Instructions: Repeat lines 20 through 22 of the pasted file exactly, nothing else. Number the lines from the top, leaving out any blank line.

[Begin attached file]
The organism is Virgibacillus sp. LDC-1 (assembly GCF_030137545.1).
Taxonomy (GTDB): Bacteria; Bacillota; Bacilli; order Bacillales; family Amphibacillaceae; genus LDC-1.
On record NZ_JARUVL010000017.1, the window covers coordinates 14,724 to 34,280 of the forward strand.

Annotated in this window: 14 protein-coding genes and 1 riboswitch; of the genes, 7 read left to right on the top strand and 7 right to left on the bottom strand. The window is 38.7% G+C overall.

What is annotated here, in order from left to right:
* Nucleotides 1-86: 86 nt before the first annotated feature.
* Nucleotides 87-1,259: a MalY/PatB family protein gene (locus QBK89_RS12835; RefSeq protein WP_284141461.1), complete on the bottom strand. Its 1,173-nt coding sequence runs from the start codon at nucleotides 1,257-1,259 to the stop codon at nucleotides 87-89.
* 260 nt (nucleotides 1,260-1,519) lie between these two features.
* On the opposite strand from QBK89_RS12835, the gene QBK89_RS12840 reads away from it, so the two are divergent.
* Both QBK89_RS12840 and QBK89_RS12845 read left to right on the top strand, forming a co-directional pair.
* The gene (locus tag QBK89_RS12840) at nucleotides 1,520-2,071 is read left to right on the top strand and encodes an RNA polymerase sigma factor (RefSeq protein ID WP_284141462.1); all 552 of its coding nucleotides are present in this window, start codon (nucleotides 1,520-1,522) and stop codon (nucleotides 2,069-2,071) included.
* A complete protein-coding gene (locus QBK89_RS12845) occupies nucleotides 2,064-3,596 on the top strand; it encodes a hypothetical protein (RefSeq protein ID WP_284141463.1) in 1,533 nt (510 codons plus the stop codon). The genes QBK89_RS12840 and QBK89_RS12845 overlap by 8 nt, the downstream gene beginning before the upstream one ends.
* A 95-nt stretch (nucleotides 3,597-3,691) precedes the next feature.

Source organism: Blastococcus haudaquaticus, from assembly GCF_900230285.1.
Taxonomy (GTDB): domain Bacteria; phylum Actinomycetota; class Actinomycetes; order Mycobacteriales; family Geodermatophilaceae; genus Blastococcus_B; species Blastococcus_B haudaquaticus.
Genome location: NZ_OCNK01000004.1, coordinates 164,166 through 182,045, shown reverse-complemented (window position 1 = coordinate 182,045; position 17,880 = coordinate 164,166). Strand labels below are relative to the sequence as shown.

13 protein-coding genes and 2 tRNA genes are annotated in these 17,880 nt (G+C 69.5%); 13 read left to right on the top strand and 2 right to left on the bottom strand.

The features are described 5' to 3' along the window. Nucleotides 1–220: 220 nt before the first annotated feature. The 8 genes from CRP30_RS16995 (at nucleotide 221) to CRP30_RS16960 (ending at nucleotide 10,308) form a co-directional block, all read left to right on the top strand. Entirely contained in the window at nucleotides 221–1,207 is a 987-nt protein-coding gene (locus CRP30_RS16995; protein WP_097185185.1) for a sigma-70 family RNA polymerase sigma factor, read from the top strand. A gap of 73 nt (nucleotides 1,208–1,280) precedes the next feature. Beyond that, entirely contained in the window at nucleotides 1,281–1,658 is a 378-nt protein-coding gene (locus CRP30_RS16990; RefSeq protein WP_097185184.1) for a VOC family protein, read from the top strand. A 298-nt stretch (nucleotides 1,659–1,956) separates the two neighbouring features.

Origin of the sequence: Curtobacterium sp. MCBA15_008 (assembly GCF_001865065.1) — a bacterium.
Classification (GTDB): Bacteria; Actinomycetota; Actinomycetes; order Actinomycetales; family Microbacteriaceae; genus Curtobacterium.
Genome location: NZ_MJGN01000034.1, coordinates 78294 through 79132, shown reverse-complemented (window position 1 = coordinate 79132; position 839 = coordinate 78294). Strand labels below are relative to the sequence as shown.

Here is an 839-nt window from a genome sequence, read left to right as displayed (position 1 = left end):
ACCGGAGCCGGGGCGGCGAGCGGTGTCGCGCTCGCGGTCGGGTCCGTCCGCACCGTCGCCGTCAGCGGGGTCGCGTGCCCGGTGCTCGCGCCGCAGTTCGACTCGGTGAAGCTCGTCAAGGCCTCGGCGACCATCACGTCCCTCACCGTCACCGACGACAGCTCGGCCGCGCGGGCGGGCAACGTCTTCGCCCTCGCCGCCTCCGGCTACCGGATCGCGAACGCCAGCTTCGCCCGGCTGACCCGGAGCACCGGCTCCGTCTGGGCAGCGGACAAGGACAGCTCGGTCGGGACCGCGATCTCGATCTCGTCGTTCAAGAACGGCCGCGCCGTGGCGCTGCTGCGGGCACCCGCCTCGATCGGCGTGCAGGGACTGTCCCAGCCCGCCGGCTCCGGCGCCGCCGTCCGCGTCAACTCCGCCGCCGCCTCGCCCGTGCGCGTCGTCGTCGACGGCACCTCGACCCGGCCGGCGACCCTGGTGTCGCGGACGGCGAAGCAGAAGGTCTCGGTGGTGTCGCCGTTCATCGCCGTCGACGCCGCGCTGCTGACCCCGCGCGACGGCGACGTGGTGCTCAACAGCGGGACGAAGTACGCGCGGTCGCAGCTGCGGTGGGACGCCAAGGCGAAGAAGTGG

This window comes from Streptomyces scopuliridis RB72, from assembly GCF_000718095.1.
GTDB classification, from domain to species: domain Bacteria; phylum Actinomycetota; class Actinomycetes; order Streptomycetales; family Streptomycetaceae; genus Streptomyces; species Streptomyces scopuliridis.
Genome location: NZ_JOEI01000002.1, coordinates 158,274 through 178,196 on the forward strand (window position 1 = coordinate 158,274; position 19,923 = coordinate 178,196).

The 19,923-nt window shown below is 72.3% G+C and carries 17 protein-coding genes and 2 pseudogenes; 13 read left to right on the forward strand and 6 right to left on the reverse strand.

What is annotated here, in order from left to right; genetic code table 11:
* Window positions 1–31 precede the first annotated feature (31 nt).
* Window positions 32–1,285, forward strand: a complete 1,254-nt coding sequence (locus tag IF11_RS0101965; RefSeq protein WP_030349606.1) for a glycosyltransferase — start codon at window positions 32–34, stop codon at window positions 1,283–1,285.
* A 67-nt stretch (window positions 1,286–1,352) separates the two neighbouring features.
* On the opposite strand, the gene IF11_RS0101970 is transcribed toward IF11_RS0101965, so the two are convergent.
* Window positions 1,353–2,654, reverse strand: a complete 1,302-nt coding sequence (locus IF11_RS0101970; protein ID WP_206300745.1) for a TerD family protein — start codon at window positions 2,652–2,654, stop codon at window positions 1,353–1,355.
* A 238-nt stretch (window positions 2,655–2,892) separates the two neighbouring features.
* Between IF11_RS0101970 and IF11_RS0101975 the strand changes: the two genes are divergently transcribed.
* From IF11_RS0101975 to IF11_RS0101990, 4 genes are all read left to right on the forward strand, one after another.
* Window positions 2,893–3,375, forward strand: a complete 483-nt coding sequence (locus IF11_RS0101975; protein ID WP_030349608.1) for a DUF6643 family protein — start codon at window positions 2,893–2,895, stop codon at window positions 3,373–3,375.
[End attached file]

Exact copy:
Classification (GTDB): Bacteria; Actinomycetota; Actinomycetes; order Actinomycetales; family Microbacteriaceae; genus Curtobacterium.
Genome location: NZ_MJGN01000034.1, coordinates 78294 through 79132, shown reverse-complemented (window position 1 = coordinate 79132; position 839 = coordinate 78294). Strand labels below are relative to the sequence as shown.

Here is an 839-nt window from a genome sequence, read left to right as displayed (position 1 = left end):